Cadet from Tacloban is first female ‘bow wow’ at PMA
BAGUIO CITY, Philippines—People paid little attention when Tacloban City-born Cadet First Class Kerlyn Asuncion stepped up to the grandstand to greet former Sen. Panfilo Lacson at the end of the Philippine Military Academy (PMA) alumni homecoming in Fort Del Pilar in Baguio City on Feb. 15.
But this meeting was momentous.
Lacson is the presidential assistant for rehabilitation and recovery, who is tasked with rebuilding Asuncion’s city. Tacloban in Leyte province was flattened in November last year by storm surges unleashed by Supertyphoon “Yolanda.”
Lacson, a member of the PMA “Matatag” Class of 1971, was also meeting the first female adjutant of the PMA corps of cadets. The adjutant is one of the most popular members of the corps due to the officer’s distinctive role during parades, where he or she struts at Borromeo Field.
The adjutant guides the whole corps into formation during parades and then hurries to the front of the formation in a half-march, half-run strut or trot, which the audience finds charming, even funny.
In cadet lingo, the adjutant is referred to as the “bow wow” because the officer barks out orders handed down by the commander.
So the PMA alumni—many of them retired generals and colonels who were trained in an all-male corps before the first female cadets joined the academy in 1993—saw Asuncion “bark” and strut for the first time two weeks ago.
The cadet had not been made available for interviews because of the series of activities since January that would lead to her graduation in March as a member of the “Siklab-Diwa” Class of 2014.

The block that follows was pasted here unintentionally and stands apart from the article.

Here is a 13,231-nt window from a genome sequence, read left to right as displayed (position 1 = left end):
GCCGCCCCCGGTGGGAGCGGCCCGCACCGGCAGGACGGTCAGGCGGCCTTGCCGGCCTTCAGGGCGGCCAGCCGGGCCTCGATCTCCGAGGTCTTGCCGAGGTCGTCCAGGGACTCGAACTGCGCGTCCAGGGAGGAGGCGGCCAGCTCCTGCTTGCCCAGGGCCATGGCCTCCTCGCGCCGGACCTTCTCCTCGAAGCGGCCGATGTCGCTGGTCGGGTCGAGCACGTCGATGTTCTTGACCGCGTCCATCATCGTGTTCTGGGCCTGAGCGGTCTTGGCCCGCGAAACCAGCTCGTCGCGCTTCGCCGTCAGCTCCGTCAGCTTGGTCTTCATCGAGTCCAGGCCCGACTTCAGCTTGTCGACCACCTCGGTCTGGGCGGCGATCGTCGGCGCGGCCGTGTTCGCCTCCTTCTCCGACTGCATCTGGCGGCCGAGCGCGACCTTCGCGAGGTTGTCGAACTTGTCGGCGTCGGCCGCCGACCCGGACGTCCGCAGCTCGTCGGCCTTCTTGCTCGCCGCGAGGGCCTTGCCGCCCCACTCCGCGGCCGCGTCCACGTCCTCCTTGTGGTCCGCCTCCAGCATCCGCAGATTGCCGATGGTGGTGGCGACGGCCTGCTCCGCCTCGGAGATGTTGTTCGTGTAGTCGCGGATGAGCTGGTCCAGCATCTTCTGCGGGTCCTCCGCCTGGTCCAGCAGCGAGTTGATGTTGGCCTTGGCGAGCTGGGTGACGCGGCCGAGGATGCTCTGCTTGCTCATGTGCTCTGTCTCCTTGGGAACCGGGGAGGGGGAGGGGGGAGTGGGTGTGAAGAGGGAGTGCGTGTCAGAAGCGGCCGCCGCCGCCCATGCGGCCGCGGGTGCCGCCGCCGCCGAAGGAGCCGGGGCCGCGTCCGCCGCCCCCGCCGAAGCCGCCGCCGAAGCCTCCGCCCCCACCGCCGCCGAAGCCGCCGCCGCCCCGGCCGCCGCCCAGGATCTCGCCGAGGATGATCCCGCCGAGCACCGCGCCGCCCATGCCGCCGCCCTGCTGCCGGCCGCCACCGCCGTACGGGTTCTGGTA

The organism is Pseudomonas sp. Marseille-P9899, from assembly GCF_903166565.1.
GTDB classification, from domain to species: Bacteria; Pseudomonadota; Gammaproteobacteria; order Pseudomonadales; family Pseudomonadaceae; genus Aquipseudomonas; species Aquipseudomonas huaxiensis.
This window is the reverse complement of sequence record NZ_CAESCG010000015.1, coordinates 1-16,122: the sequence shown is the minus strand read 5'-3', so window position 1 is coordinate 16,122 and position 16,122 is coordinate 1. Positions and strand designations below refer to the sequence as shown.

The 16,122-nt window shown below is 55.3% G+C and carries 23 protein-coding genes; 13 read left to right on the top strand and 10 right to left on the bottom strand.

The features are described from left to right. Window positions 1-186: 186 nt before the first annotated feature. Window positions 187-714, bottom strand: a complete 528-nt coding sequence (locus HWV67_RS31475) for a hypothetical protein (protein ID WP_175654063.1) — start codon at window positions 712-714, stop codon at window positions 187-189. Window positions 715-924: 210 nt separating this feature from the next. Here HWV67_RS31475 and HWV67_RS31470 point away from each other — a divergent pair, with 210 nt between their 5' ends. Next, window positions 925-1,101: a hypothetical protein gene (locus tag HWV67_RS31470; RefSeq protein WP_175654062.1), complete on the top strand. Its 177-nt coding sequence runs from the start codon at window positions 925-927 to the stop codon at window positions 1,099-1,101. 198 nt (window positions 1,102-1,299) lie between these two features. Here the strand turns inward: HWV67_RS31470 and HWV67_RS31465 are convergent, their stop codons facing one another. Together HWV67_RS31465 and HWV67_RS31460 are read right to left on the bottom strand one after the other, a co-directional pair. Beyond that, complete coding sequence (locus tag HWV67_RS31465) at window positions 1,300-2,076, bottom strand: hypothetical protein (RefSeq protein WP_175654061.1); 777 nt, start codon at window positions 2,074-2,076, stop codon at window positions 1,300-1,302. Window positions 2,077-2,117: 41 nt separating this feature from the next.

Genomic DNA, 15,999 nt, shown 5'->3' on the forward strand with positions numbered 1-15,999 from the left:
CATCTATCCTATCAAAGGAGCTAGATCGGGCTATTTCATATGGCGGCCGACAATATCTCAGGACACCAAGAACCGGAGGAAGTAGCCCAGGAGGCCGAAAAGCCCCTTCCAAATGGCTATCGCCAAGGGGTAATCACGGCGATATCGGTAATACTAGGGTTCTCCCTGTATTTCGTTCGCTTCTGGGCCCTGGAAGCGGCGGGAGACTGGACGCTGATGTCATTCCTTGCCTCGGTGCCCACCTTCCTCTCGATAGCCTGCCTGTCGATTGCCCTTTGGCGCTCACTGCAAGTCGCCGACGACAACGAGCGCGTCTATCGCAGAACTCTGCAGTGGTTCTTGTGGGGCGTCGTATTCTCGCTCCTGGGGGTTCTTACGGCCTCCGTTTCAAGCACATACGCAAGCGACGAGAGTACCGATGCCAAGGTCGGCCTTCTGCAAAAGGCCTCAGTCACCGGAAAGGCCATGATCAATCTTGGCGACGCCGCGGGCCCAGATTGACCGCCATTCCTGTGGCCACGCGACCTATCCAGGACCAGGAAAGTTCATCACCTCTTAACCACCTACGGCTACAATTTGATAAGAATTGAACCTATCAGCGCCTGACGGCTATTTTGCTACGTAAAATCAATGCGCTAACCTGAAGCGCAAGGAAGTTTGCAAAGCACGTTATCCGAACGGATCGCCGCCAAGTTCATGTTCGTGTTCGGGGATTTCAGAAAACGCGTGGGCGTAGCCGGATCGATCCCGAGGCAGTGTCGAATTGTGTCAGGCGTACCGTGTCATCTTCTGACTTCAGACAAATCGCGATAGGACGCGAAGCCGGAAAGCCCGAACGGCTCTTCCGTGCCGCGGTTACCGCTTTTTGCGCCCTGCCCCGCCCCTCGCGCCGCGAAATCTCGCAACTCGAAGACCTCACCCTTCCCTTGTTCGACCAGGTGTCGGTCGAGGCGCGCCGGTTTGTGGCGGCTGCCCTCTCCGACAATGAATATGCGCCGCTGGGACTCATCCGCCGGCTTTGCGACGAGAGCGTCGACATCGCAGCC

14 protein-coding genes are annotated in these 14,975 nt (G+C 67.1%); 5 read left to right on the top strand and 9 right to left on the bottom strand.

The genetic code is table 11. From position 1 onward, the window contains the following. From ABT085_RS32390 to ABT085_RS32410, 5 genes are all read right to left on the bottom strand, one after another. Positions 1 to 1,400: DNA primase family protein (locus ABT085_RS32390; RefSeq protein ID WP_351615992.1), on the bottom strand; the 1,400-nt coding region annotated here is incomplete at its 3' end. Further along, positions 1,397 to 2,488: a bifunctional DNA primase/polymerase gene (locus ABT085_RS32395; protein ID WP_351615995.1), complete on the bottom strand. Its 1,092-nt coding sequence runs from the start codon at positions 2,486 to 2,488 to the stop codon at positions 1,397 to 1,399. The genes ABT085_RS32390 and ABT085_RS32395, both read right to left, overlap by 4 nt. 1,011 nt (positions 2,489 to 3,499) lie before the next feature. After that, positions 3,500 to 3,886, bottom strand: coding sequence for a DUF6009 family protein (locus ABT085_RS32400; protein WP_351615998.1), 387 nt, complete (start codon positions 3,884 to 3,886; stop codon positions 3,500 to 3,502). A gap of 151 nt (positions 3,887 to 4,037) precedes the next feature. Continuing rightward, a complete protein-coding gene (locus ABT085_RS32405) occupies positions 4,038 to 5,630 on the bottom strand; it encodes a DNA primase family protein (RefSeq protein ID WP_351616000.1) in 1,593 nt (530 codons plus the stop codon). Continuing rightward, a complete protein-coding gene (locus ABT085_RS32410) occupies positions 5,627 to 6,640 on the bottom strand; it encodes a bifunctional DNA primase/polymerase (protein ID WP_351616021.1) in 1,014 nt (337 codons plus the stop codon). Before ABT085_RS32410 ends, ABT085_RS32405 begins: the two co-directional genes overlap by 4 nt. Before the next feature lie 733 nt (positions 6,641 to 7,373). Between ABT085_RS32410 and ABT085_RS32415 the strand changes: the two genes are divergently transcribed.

Asuncion’s personal information has also not been released.
But responding to the Inquirer’s questions that were relayed through PMA spokesperson, Maj. Agnes Lynette Flores, Asuncion said it was Brig. Gen. Carlos Quita, PMA commandant of cadets, who expressed his hope that a female brigade adjutant would take part in his testimonial parade when he retired.
Asuncion said she was informed about her selection for the job, but she said she dismissed it as a joke, thinking, “Who would ever think of having a woman do a man’s job?”
At the time, Asuncion had a different and equally important task for the corps, as the brigade finance officer, Flores said. She said this is one of the most difficult responsibilities in the hierarchy of officers in the cadet corps.
Asuncion said she accepted the task immediately. “That is what the PMA taught me, to say yes in every task given to you no matter how difficult or easy it is. That was the start of my career as the first female brigade adjutant. It was the most difficult challenge given to me as a cadet during parades for I have to trot some meters [to reach] my position [at Borromeo Field] instead of just marching off,” she said.
Trot with ‘kembot’
“I still trot with a kembot (a swaying motion),” she said. Fellow cadets have been helping her control her movements in the field, she said.
“Until now, I still practice every morning despite all the compliances (a military term for obligations or requirements) in academics and other responsibilities given to me just to perfect my trotting and shouting (as commands have to be given loudly in the field),” she said in the e-mailed message.
The new task made up somewhat for the heartbreak Asuncion felt last year when Tacloban was devastated by Yolanda.
“I almost gave up,” she said. “I was crying the whole night of Nov. 8 because of the bad news that I saw [on] television … . I really wanted to go home and see if my family in Tacloban [was] fine.”
She said the devastation strengthened her resolve to graduate and help in her city’s recovery.
Her assumption as adjutant breaks another barrier for women since the PMA accepted its first batch of female cadets 21 years ago.
She also brings a new problem with regard to traditional cadet lingo, because calling her “bow wow” brings up the unfortunate street connotation. A PMA alumnus coined the phrase “bow wow, Wow!” but it may take some time for that to catch on.
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